Discover more from Actualization Hub
How To Stay Productive While Working From Home (5 Tips)
It may not seem like it at first, but working from home is a completely different beast than working in an office.
Just a few reason off the top of my head:
Having a “work place” separate from a “home place” compartmentalizes our energy and focuses us in to “work mode” vs “relax mode”.
Having coworkers simply present keeps us on task (because we’ll feel guilty if they see us scrolling Reddit and if everyone around us looks busy we will feel obligated to stay busy too).
Having an external schedule that forces us to do things at certain times (when we come in, when we go to lunch, when we stop) further stabilizes our energy levels and even our moods.
When working from home however, everything can bleed in to each other and the only people there to hold us accountable is ourselves (yikes).
Without conscious structuring, working from home can both reduce our productivity and at the same time increase our stress and unhappiness (especially given our current restrictions on social gatherings).
When done right though, working from home can increase our autonomy, freedom, flexibility, focus, and even overall job satisfaction all while making us significantly more effective (and often with less hours).
Keep in mind that your employer is unlikely happy about sending you all home. They fully expect the worst (lower productivity, more slacking, etc).
Now is your chance to show them that you can not only maintain you productivity but get far more done over this quarantine (and then you’ll have a butt load of leverage to negotiate continuing working from home at least part time after this all blows over).
If you like freedom, autonomy, life satisfaction, and money, here’s 5 tips that will help you get the most of the next few weeks.
1. Keep Your Morning Routine And Schedule
Get up at the same time as before. Or if you're a night owl and want to push it back at little, at least get up at the same time every day.
Change out of your PJ's in to real clothes, do you hair, brush your teeth, eat your breakfast, whatever you normally do.
Anything you can do to tell your brain that when you sit down at your otherwise “playtime” computer that it's now worktime will help you stay focused and productive.
2. Get Outside Several Times
Sun will raise your vitamin D levels which reduce depression/increase energy, as well as boost immune system.
It will also help reset your brain between tasks so that it takes a break and recuperates for more work after.
Get outside in the morning and during lunch at minimum. In ordinary circumstances you should go somewhere else for lunch. For now, try to at least eat lunch outside or at the bench in your apartment complex, etc.
3. Periodic Light Exercise
Exercise has been shown to be almost as effective as stimulants for creating focus in people with ADHD.
While you may not be so distractable as to be diagnosed with ADHD, we are all on the spectrum somewhere.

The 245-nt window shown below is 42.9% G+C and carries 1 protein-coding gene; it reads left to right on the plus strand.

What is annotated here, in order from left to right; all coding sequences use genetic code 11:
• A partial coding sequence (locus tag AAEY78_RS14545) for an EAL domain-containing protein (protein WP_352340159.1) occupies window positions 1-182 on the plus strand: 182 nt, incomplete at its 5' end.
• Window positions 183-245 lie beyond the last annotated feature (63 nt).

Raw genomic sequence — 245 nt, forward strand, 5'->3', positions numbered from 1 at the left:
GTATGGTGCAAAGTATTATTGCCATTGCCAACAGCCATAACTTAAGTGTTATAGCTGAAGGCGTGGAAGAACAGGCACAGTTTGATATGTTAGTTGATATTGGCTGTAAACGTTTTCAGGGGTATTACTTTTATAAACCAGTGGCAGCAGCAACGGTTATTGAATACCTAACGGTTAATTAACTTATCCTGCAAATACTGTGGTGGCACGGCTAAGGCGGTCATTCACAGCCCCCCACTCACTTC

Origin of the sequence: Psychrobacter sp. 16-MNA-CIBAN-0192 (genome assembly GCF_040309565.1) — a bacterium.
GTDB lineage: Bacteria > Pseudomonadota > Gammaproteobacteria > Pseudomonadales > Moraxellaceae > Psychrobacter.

1-5 minutes of moderate exercise will boost both your mood and your focus.
When you're feeling tired and unfocused, go on a brisk walk, do jumping jacks, push ups, pull ups, whatever you prefer as long as it gets your blood pumping.
4. Set 3-5 Priorities For The Day In The Morning
Without a group to keep you accountable and clients/coworkers to give you tasks, it can be hard to do the right things during the day.
In the morning, set your 3 to 5 most important to do's. Write them on a whiteboard, notebook, or virtual notebook (OneNote, Evernote, etc).
Your goal today is to get all of these done.
If they are hard, take breaks in between by doing lower-in-importance but higher-in-enjoyment tasks (so you can get a “win” of accomplishing something and use that momentum to do the next hard task).
If you don't complete them all, that's okay, move them to tomorrow. You’ll get better at this over time.
5. Time Your Work
Without the social pressure to "look like we are working" it can be easy to wander off to Reddit or Instagram in the middle of a difficult or tedious task.
Timing your work on your priorities is a great strategy to help counteract this.
My personal favorite is The Pomodoro Method—25 minutes “on” 5 minutes “off”, with every 3rd “off” being 15 minutes.
Basically you set a 25 minute timer to focus on ONE objective.
If you get distracted and start checking your email after 15 minutes, you just reorient yourself back toward your task: "just 10 more minutes then I can do what I want".
If you find that 25 is too long, change it to something that works for you with a custom time; or start with a broader objective (eg instead of “Finish X Client Proposal” set it just to “work” while your 5 minutes is “break”).
About 2 years ago I upgraded from Marinara Timer to Toggl, a free time tracker, which has a pomodoro function as well as can track projects (great for when you need to submit time sheets or T&M to clients).